Here is a comment received by Geoffrey Orsak from an avid reader of his Design News column:
Your latest column entitled "From Treasure to Trash" hit a chord with me because last week I had an LCD monitor go out on my work computer system. Being an engineer I took it apart and found that the screen itself was the problem. Quickly I determined that I could replace the whole monitor a lot cheaper than fix the old one. What bothered me is how much perfectly good product I had to throw away as I lowered the old monitor into the e-waste dumpster. The stand and the mechanism that adjusted the height and swiveled and tilted was perfect and a really robust design. In fact everything but the failed component could have performed for many years to come. It is great that more companies are recycling their electronic waste but it still takes a lot of energy to create something that only lasts a few years.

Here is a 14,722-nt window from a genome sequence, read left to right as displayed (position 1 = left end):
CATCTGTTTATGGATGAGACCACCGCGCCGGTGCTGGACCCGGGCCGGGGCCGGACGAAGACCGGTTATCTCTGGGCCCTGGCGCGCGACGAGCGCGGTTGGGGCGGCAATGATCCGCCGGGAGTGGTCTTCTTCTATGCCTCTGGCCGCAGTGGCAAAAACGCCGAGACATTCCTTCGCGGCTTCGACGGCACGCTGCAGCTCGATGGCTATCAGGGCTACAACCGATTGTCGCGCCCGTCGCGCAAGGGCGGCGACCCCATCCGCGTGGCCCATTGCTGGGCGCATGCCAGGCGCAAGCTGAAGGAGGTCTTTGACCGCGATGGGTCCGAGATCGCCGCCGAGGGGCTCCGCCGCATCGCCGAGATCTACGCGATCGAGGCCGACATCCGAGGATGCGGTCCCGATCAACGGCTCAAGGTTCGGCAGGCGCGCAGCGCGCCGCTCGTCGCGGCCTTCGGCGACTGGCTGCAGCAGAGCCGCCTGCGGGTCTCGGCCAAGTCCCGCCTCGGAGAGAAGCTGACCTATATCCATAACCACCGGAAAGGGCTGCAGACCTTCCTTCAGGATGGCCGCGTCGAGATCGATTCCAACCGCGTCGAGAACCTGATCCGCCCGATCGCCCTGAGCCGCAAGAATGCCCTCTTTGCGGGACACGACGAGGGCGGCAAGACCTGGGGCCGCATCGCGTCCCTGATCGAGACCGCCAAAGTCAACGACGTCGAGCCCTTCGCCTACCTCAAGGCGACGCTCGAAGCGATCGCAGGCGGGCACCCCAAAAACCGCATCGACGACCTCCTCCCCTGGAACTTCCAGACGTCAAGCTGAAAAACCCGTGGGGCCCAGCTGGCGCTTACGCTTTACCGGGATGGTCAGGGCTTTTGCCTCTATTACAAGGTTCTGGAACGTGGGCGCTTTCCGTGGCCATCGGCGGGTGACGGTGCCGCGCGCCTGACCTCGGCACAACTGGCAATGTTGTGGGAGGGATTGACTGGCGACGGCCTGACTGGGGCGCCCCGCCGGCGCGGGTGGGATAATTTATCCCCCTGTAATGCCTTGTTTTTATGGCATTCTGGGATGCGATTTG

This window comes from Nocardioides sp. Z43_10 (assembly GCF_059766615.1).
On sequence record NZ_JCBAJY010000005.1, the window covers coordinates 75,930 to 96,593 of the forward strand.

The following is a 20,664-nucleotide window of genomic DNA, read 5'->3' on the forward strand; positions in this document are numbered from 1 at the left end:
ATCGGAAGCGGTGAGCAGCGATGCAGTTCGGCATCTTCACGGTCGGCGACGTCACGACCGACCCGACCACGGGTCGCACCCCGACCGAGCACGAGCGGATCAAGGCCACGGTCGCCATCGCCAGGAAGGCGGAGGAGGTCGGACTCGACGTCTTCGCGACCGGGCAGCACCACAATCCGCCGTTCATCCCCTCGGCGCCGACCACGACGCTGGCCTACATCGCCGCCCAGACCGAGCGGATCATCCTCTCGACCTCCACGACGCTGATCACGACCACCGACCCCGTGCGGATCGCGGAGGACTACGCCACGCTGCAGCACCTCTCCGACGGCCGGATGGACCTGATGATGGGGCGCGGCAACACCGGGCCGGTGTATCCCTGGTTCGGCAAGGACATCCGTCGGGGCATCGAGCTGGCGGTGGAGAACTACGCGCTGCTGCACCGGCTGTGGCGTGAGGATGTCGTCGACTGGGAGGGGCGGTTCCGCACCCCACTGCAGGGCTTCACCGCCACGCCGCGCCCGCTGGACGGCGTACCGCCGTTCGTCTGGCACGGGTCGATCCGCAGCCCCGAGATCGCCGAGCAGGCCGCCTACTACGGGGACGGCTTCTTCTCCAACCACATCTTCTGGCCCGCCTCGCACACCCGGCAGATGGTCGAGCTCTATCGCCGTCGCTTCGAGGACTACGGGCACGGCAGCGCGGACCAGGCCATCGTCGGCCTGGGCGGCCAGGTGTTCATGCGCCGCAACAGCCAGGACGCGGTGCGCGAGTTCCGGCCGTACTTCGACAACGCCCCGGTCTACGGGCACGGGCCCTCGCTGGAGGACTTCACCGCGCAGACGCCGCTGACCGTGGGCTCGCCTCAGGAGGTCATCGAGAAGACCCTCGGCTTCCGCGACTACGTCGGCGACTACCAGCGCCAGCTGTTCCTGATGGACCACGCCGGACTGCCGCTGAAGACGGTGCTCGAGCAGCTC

Just like your article suggests, there should be value going forward in our society to engineer for the afterlife of a product. If the most likely to fail part of any product could be removed and replaced easily and inexpensively wouldn't it be great. We do it on some products like automobiles, light fixtures, and sponge mops. I think it's time we started making longer life electronic gadgets instead of "throwing away the baby with the bath water."
Fifty-six-year-old Pasquale Russo has been doing metalwork for more than 30 years in a tiny southern Italy village. Many craftsmen like him brought with them fabrication skills when they came from the Old World to America.
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